“United States citizens abroad in China may find that their Chinese counterparts are very literate about their past government affiliations,” he added. “We are traveling into some unknown territory with a data breach as massive as the OPM breach, so we will be living with an unfolding challenge to our national security for many years to come.”

Even if an organization’s employees were not formerly employed by the U.S. government, their data may still have been harvested in federal agency data breaches if they did other things such as apply for a security clearance or a job, or get health care from the VA. Conversely, their info may have been harvested from …

… any of the many private-sector breaches.

Beyond nuanced problems like the Chinese visa and biometric breach scenarios, data can be manipulated to create many different types of real-world harm beyond scamming for money.


Illumio’s Jonathan Reiber

“Given the lack of financial incentive, coupled with the opportunity to cause widespread disruption or panic, nation states and terrorist groups are the most likely actors in data manipulation attacks. That’s why the military and intelligence services take them so seriously,” Jonathan Reiber, head of cybersecurity strategy at Illumio, and former Pentagon chief strategy officer for cyberpolicy, told MSSP Insider.

This means, among other things, that the threats to the private sector charged with managing infrastructure are steadily becoming more serious.

Unfortunately, while MSSPs and other cybersecurity pros contemplate all the implications in stolen data use, the current problems of fraud and thievery persist. Further, they’re likely to always exist. After all, most stolen data is reusable — even over large swaths of time.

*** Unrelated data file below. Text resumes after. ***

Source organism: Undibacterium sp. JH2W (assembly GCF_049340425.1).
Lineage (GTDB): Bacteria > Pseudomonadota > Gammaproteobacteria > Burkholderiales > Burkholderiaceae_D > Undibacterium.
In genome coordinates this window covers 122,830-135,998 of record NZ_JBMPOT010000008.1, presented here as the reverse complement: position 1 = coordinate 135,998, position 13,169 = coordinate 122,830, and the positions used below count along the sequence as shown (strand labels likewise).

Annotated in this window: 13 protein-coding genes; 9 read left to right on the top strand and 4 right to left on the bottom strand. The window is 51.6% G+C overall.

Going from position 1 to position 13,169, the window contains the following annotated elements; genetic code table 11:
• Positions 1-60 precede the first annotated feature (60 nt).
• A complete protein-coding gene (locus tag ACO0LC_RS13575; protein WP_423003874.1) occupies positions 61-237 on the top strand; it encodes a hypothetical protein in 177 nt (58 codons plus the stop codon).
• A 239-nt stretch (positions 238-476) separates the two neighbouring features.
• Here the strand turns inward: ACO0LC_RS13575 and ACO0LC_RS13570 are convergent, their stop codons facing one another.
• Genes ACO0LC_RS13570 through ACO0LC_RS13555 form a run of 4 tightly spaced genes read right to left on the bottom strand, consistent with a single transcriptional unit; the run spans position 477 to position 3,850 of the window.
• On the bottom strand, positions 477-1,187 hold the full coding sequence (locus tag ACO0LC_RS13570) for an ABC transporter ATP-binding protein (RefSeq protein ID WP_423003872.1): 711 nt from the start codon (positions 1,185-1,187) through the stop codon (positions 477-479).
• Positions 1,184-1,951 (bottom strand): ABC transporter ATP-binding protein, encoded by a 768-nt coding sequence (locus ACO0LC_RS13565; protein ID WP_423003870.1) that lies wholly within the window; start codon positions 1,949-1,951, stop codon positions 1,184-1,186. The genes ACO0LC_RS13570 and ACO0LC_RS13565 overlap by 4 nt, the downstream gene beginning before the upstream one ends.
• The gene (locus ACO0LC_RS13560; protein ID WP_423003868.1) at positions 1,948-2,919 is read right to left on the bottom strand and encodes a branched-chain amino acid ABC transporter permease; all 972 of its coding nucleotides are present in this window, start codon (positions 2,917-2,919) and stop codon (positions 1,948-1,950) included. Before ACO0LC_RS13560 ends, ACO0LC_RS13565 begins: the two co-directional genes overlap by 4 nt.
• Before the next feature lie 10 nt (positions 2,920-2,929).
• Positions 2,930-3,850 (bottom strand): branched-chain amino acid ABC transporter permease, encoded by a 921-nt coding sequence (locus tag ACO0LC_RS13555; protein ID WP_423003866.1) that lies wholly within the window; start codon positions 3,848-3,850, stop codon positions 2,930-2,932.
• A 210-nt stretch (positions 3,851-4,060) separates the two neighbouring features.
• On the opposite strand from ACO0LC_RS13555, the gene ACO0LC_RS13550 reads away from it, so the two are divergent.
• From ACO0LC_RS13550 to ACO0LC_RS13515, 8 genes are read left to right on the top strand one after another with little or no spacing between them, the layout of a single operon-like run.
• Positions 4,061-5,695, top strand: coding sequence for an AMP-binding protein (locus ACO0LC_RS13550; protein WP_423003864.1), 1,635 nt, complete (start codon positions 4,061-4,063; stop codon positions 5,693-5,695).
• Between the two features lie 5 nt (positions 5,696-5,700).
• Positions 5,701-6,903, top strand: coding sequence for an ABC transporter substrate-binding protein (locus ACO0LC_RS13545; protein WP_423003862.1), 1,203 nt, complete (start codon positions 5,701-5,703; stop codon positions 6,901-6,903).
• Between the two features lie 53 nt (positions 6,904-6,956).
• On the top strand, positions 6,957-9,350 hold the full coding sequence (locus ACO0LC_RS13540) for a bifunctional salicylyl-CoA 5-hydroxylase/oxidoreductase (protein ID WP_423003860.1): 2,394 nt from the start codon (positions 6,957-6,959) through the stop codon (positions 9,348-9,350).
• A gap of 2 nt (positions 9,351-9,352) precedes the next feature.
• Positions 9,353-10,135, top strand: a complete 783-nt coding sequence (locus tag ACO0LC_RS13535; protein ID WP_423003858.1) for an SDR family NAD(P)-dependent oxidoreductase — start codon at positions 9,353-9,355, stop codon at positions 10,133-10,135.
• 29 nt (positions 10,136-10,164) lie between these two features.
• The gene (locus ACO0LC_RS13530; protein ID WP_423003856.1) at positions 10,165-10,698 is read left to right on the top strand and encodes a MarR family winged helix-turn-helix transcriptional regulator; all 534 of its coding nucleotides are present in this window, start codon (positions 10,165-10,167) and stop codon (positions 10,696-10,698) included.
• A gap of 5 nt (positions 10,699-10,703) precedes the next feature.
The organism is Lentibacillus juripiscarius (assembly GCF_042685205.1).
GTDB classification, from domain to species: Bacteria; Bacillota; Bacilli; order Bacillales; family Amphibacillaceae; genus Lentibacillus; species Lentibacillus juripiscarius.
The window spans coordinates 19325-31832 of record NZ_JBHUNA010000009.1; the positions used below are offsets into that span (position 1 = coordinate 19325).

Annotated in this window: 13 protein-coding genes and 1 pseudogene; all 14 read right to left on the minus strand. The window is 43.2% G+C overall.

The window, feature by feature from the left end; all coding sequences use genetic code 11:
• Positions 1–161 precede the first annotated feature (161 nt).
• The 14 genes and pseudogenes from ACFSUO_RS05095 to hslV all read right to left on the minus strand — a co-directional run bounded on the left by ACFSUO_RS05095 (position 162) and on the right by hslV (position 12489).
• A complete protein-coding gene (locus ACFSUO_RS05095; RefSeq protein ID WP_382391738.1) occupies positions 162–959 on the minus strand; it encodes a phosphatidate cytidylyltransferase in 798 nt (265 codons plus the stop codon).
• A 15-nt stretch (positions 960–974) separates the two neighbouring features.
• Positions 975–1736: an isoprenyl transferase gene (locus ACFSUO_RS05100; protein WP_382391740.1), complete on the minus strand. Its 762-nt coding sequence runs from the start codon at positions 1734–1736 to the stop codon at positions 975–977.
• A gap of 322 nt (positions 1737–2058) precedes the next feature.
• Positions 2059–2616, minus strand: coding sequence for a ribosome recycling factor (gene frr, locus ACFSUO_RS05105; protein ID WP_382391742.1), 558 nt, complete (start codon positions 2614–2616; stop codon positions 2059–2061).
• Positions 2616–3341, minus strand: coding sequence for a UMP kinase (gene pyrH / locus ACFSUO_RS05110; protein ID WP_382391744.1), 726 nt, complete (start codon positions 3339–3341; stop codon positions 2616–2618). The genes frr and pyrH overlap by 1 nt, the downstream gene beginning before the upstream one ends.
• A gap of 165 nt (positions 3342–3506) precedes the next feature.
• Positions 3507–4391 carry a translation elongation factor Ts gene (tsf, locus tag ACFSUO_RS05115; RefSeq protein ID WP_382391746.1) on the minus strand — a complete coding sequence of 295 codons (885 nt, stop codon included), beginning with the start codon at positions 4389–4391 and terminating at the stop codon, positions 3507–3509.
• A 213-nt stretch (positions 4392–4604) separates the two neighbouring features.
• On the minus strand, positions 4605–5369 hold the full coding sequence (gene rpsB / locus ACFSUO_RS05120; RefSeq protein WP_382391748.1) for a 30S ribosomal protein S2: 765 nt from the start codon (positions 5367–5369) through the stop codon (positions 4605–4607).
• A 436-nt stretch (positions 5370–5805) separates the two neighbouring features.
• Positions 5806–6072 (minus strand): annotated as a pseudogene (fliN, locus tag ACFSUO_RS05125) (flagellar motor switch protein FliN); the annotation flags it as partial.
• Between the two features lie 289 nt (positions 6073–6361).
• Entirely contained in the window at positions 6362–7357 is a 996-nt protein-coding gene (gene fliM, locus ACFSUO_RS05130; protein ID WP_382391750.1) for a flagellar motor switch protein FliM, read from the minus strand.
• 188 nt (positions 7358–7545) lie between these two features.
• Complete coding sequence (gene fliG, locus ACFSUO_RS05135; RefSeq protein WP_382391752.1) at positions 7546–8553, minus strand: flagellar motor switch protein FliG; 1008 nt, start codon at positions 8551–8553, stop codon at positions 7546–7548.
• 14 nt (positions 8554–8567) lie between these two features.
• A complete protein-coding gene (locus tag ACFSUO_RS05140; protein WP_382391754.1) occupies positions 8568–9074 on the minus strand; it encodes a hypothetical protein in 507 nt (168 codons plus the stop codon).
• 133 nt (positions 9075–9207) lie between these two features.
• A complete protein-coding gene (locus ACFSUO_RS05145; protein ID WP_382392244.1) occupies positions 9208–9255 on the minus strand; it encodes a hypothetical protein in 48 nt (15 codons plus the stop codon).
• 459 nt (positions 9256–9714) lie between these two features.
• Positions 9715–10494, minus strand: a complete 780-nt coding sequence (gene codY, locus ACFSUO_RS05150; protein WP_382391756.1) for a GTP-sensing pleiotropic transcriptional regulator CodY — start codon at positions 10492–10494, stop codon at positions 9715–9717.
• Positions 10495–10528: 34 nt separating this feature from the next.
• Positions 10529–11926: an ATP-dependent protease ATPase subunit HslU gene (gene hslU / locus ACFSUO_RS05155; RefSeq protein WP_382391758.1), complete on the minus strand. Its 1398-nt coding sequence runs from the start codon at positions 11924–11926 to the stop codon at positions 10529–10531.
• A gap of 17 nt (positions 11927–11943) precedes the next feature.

The Forter report found that fraud rings, a group of bad actors who band together to commit fraud, have grown 26 percent this year. Account takeovers increased 45 percent between the beginning of 2017 and the end of 2018. The industry that saw the highest amount of e-commerce fraud last year was food and beverage, which incurred a 79 percent spike. In second place was electronics with a 73 percent uptick, while apparel and accessories came in third at 47 percent.

The security industry preaches the virtues of layered security protocols against an ever-expanding attack vector, as it rightly should. Perhaps it’s time also to preach the importance of layered security strategies to protect against an increasingly malevolent “Knowledge Era” when the bad guys know everything about you.

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About the Author(s)

Pam Baker

A prolific writer and analyst, Pam Baker’s published work appears in many leading print and online publications including Security Boulevard, PCMag, Institutional Investor magazine, CIO, TechTarget, and InformationWeek, as well as many others. Her latest book is “Data Divination: Big Data Strategies.” She’s also a popular speaker at technology conferences as well as specialty conferences such as the Excellence in Journalism events and a medical research and healthcare event at the NY Academy of Sciences.